Stephon Gilmore Trade Revisited: Who Were the Real Winners and Losers From the Dallas Cowboys and Indianapolis Colts Trade?

One of the NFL's best defenses got better after the Dallas Cowboys traded for Stephon Gilmore from the Indianapolis Colts. Is it too good to be true?

One of the best defenses in the NFL got better after the Dallas Cowboys traded for Stephon Gilmore from the Indianapolis Colts. Gilmore is coming off of a strong season and has an incredible résumé, allowing Dallas to build one of the only complete teams heading into the 2023 season.

At the same time, the Colts added draft ammunition in a rebuilding year, giving them some more assets to work with as they figure out the future of the team under a new head coach and quarterback. Despite the paltry price, it might be possible that both teams came out as winners of the Gilmore trade.

Stephon Gilmore Trade Details

Gilmore was traded on March 15, 2023. That was the first day of the 2023 league year.

The Dallas Cowboys received:

  • CB Stephon Gimore

The Indianapolis Colts received:

  • 2023 fifth-round pick, No. 176 overall (RB Evan Hull)

The Cowboys did not sign Gilmore to a contract extension after trading for him, instead opting to keep him at his current contract with one year remaining for a cap hit of $9.9 million.

Players Involved in the Stephon Gilmore Trade

The only other player involved in the trade for Gilmore was running back Evan Hull from Northwestern, who the Colts drafted with their acquired selection in Round 5.

Winners and Losers of the Stephon Gilmore Trade

Stephon Gilmore (5) reacts after an interception in the fourth quarter against the Denver Broncos at Empower Field at Mile High.

The Cowboys had one of the best defenses in the NFL in 2022, and for most of the year, they were considered the No. 1 unit. They didn’t lose many players that made that possible and upgraded at cornerback, assuming Gilmore plays at the level he did last season or for most of his career.

Though Gilmore will turn 33 before the season starts, he played very well on a Colts team that didn’t offer him much defensive support and threw the defense onto the field too many times after offensive struggles led to short fields and extra snaps.

He checked in at third in Pro Football Network’s cornerback rankings and ranked fourth in Pro Football Focus’ coverage grade. The Cowboys already have a Pro Bowl-quality cornerback in Trevon Diggs and found a way to add an even more talented player at the position at the cost of a fifth-round pick.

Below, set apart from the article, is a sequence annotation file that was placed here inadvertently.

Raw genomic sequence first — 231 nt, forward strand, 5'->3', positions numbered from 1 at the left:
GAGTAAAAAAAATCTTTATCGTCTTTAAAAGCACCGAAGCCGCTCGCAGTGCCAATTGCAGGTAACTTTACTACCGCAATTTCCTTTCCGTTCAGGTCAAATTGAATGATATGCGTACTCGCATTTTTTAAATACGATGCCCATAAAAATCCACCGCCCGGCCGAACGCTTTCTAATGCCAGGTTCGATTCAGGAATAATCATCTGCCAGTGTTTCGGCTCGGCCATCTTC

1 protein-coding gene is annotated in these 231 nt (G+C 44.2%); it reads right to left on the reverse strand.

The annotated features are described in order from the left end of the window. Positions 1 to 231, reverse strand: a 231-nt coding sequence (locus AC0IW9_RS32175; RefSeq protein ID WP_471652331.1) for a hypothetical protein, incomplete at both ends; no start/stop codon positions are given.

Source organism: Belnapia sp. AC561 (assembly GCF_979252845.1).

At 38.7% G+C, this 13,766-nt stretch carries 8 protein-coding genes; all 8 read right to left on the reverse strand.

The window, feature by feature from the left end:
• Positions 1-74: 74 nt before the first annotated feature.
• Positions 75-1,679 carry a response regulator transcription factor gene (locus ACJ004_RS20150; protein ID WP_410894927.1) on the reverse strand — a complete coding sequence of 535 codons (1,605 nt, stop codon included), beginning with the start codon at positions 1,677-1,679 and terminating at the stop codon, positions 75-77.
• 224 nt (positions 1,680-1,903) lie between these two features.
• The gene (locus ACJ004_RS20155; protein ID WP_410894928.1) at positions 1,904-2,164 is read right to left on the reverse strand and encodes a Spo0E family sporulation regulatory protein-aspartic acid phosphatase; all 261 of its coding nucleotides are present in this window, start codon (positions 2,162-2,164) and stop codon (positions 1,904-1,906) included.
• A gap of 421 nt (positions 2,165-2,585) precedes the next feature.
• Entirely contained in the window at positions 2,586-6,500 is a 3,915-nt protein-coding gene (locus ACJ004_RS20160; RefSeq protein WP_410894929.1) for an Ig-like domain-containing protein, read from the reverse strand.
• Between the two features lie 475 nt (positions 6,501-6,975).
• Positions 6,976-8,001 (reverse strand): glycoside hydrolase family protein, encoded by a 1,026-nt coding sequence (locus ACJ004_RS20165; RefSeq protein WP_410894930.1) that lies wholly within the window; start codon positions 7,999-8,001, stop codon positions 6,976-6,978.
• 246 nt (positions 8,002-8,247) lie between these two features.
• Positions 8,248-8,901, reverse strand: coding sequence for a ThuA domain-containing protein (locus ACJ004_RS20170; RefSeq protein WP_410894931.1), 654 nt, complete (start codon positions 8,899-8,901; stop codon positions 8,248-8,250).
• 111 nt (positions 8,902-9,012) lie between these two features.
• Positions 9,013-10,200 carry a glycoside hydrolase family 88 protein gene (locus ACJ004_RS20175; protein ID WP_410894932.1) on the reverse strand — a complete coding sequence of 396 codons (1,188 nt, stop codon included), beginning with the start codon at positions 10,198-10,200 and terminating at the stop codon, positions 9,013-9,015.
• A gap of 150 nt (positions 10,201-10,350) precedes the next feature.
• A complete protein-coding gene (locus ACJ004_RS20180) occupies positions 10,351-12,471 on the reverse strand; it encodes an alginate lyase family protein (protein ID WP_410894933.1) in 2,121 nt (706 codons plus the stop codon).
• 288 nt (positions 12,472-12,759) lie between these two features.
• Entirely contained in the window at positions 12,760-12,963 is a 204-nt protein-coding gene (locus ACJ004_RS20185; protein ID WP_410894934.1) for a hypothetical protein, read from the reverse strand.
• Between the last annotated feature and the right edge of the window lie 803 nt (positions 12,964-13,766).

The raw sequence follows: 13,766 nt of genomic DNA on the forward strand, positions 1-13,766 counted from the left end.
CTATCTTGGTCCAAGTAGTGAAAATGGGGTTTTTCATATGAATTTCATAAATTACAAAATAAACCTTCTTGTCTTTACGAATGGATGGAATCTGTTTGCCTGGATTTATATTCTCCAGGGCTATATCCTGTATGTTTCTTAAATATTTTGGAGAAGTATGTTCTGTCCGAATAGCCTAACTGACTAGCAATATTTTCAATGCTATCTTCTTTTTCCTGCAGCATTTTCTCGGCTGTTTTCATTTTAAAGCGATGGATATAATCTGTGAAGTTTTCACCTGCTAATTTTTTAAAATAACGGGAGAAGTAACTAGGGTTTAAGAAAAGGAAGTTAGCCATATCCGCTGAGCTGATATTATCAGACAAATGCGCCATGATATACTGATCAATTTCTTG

With Anthony Brown no longer on the team — and still available for an enterprising franchise looking for cheap depth — the Cowboys could use the Gilmore trade to feel comfortable letting go of Brown without stressing about their depth.

Gilmore, however, is no guarantee. His age means he could fall off a cliff at any moment and no longer keep up with NFL receivers, especially faster ones. On teams with multiple deep threats, the Cowboys won’t have the option of shadowing the faster player with Diggs.

With only one year left on his deal, the Cowboys didn’t get very much time with a player who may not be as good as he once was. That said, Dallas likely comes out ahead in this trade.

Gilmore has a good chance of not playing up to the standard of play he set last season, but the default assumption should be that he can do it until he demonstrates otherwise. A fifth-round pick for a year of that production on a defense that also has Micah Parsons isn’t a bad deal at all.

The Colts, who are clearly entering a new phase of their franchise, didn’t get much value for an asset that they wouldn’t have been able to use. Gilmore, with just one year on his contract, couldn’t do much for any meaningful playoff window the Colts were hoping to build, so offloading him was a good move. But while a third-round pick would have been too pie-in-the-sky for the franchise, a fourth-round pick for that type of player would not have been unheard of.

Indianapolis probably comes out as a loser. So does Evan Hull, a talented running back who went a little bit higher than the consensus but nevertheless has no shot to win a starting job. Fifth-round running backs are rarely guaranteed fair opportunities to compete for a job like that, but it’s particularly difficult to imagine such a case for Hull, playing behind one of the three best running backs in the NFL.

Had he been drafted by the Rams, who picked a running back in the sixth round, he may have had a direct path to a starting job. Even a team like the Giants or Bengals, who both drafted running backs in the fifth round, may have had more long-term starting opportunities as the future of the primary backs of both of those franchises is in question.

Gilmore himself comes out as a winner. He doesn’t get much recognition relative to other elite corners for his career accomplishments, and this is one more opportunity to add to his résumé. After a Defensive Player of the Year award in 2019 and two All-Pro honors, he’s on the verge of making a strong Hall of Fame case for himself. A strong season with a defense that can support him — along with a shot at another ring — could cement his case.

He may also be able to — if he so chooses — extend his career if he has a strong season with Dallas. Adding another $10 million to the bank account always seems appealing.

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